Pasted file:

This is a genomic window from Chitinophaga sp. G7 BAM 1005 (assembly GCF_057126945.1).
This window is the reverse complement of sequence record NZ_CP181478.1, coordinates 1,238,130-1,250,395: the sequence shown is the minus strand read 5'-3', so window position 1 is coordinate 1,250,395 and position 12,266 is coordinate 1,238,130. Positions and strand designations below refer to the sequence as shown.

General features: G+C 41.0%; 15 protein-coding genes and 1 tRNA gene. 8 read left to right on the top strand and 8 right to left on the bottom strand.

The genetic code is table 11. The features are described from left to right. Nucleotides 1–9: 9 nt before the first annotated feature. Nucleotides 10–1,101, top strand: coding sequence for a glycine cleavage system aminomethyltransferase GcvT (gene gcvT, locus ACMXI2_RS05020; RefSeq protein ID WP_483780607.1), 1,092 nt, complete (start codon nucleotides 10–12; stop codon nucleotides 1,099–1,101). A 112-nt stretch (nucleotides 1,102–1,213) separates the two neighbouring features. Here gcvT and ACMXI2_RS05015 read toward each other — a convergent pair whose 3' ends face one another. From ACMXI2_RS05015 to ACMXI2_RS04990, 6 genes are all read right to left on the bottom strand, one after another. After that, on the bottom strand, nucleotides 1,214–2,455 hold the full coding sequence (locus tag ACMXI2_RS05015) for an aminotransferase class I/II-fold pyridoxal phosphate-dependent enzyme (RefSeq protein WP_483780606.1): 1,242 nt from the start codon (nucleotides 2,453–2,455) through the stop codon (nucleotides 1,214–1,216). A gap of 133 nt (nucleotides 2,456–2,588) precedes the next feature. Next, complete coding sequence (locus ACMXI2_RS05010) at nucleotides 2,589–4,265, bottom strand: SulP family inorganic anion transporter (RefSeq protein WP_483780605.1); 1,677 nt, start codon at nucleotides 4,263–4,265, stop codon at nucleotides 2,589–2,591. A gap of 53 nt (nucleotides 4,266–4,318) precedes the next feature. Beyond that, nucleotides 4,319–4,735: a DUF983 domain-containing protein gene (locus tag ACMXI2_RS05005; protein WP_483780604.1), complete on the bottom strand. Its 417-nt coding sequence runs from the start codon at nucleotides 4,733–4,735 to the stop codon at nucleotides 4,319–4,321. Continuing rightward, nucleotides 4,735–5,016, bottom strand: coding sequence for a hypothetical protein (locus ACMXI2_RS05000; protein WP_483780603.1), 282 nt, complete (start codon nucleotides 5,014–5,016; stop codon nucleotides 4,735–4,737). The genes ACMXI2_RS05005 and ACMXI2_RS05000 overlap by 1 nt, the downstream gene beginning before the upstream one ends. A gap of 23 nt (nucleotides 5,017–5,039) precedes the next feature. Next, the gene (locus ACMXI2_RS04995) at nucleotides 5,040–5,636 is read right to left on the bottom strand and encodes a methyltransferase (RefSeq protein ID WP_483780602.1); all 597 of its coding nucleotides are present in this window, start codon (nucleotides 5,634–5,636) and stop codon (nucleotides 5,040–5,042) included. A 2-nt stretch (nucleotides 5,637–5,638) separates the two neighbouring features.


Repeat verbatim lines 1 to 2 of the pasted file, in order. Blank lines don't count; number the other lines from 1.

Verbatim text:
This is a genomic window from Chitinophaga sp. G7 BAM 1005 (assembly GCF_057126945.1).
This window is the reverse complement of sequence record NZ_CP181478.1, coordinates 1,238,130-1,250,395: the sequence shown is the minus strand read 5'-3', so window position 1 is coordinate 1,250,395 and position 12,266 is coordinate 1,238,130. Positions and strand designations below refer to the sequence as shown.